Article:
Videos

  • Back to Baysics: Eastern Hellbender Salamander

    Snot otter, devil dog, mud-devil. No matter the endearing nickname, eastern hellbenders are vanishing from the Chesapeake Bay watershed, particularly in their primary habitats in the Pennsylvania region. Learn more in this edition of Back to Baysics.

  • Live at CBF's Oyster Restoration Center for #50Forward

    We're live here at CBF's oyster restoration center in Shady Side, MD with students participating in our #50Forward program

  • Live on the Potomac River for #50Forward

    We're trawling on the Potomac River for #50Forward

  • Greening Diplomacy for the Bay

    In June 2017, 15 embassies and foreign missions joined CBF to plant underwater grasses along the Potomac River in Virginia. The embassies and foreign missions spent the previous six months growing the grasses in an effort to help to restore the Chesapeake Bay.

  • Listen to the swimmers; invest in the Chesapeake‚Äôs health

    Open-water swimming in the Chesapeake is the hottest new sport. Swimmers have noticed the cleaner water in recent years. But they are worried the federal government may sharply cut back investments in the Bay just as it is showing so much improvement.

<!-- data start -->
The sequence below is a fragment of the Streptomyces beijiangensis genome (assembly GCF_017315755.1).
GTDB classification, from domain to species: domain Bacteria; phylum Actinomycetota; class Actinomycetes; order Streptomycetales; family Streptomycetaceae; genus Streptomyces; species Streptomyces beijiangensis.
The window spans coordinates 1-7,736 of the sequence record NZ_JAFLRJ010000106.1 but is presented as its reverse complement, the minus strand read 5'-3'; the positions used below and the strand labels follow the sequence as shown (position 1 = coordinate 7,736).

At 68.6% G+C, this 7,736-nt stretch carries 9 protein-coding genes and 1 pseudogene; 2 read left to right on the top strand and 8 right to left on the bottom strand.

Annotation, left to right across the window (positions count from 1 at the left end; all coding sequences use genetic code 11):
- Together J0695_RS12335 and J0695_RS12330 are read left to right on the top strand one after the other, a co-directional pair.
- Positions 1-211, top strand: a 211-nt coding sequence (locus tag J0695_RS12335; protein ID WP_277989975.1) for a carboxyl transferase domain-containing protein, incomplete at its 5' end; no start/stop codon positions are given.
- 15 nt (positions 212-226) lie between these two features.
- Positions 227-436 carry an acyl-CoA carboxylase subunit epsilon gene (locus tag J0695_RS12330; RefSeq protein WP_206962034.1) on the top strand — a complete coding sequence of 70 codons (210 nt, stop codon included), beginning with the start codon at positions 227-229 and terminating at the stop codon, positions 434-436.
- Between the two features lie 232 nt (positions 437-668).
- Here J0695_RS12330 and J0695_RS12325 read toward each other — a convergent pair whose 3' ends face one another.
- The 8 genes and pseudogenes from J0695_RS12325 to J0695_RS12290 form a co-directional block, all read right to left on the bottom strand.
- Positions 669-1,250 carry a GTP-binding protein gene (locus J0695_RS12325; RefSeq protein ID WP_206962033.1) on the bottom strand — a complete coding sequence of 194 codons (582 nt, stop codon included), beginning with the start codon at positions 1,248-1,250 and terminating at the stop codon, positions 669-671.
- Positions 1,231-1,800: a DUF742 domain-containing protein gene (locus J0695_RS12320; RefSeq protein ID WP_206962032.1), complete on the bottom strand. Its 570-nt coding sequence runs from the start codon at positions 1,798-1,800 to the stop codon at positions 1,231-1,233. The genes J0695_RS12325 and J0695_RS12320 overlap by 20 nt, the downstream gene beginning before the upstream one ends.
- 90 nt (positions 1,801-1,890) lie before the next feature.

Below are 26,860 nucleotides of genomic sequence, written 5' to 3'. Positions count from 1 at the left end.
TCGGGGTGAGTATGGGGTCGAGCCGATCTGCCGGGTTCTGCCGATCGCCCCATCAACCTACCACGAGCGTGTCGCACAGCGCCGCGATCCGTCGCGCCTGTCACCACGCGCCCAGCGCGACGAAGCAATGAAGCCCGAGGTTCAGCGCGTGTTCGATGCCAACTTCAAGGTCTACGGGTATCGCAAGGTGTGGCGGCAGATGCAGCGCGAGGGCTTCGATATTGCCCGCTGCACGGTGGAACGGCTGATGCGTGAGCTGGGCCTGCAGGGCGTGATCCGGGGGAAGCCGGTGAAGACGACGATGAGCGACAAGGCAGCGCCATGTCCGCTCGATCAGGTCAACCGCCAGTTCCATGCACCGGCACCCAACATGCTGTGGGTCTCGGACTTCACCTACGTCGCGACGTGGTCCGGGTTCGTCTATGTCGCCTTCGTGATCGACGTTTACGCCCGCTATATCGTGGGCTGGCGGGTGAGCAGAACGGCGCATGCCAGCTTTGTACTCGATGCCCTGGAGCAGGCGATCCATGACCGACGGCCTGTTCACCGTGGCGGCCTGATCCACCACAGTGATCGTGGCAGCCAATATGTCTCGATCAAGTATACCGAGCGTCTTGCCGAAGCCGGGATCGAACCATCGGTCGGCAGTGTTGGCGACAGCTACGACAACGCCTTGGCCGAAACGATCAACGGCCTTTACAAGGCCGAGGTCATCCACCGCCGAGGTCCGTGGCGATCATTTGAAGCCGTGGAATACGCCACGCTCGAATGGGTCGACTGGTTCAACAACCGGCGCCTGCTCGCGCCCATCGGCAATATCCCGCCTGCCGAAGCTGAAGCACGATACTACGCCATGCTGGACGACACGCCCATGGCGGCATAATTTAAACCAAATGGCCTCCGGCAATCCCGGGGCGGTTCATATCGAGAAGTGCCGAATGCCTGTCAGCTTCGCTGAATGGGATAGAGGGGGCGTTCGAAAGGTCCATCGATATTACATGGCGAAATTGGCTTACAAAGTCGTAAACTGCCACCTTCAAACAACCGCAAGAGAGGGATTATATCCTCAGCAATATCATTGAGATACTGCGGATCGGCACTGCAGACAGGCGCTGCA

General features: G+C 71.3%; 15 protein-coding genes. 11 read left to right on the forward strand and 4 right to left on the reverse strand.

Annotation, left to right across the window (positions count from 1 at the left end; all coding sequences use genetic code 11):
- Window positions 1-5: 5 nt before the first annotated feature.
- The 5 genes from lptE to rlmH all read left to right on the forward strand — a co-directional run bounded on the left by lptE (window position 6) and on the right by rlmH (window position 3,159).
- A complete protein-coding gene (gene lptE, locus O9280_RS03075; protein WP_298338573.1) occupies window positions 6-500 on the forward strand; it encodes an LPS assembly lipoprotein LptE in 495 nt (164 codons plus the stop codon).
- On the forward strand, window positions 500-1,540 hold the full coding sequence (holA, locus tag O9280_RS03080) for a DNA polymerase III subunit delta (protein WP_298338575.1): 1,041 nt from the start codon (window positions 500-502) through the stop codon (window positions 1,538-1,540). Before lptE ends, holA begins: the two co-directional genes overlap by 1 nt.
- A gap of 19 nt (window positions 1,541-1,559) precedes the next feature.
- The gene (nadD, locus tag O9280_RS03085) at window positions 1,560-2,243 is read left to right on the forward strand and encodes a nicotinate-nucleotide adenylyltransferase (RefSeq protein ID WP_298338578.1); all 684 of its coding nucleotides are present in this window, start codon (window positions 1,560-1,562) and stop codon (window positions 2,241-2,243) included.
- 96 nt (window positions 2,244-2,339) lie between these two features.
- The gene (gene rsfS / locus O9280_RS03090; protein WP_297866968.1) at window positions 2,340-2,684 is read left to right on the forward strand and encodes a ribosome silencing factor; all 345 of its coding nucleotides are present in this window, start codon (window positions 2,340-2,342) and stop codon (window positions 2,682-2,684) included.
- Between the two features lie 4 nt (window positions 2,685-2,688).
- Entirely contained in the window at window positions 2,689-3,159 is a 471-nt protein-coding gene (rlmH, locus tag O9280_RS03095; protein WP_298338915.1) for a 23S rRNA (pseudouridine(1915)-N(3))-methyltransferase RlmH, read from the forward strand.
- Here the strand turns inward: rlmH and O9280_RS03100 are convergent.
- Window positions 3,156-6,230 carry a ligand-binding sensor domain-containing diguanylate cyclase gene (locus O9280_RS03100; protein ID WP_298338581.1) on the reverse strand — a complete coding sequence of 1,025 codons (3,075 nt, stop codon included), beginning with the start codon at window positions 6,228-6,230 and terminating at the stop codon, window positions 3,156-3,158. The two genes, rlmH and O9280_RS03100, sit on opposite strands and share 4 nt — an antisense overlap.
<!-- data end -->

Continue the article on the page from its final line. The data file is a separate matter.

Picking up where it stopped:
• Back to Baysics: Five Things You Didn't Know About the Bay

    In honor of Chesapeake Bay Awareness Week, we're sharing five interesting facts about the Bay watershed that might surprise you.

  • Back to Baysics: Underwater Grasses

    Why are underwater grasses so important? What do they tell us about the Chesapeake Bay? Find out in this edition of Back to Baysics.

  • James River Runoff

    The James River in Richmond overflowed its banks after heavy rain washed huge amounts of dirt and pollutants into the current. Clear, clean water turned the color of chocolate milk. Even days after the storm the surge continues as runoff flows 200 miles downstream from the headwaters.

  • Goslings Depart Unusually High Nest

    Less than 24-hours after hatching, six goslings follow their parents to the ground on 5/8/2017. All survived the 35 foot plunge off an osprey platform at the Chesapeake Bay Foundation's Philip Merrill Environmental Center headquarters in Annapolis.

  • Clean the Bay Day Zone Captain Training

    Ever year more than 6,000 volunteers across Virginia come together on the first Saturday in June to pick up trash from beaches, rivers, streams, and parks on Clean the Bay Day. Watch this video to learn the basics of becoming a Zone Captain to lead your own Clean the Bay Day site!

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Decades of Success: The 1970s

Even as a young organization, our work was effective and got noticed. Find out what we did.

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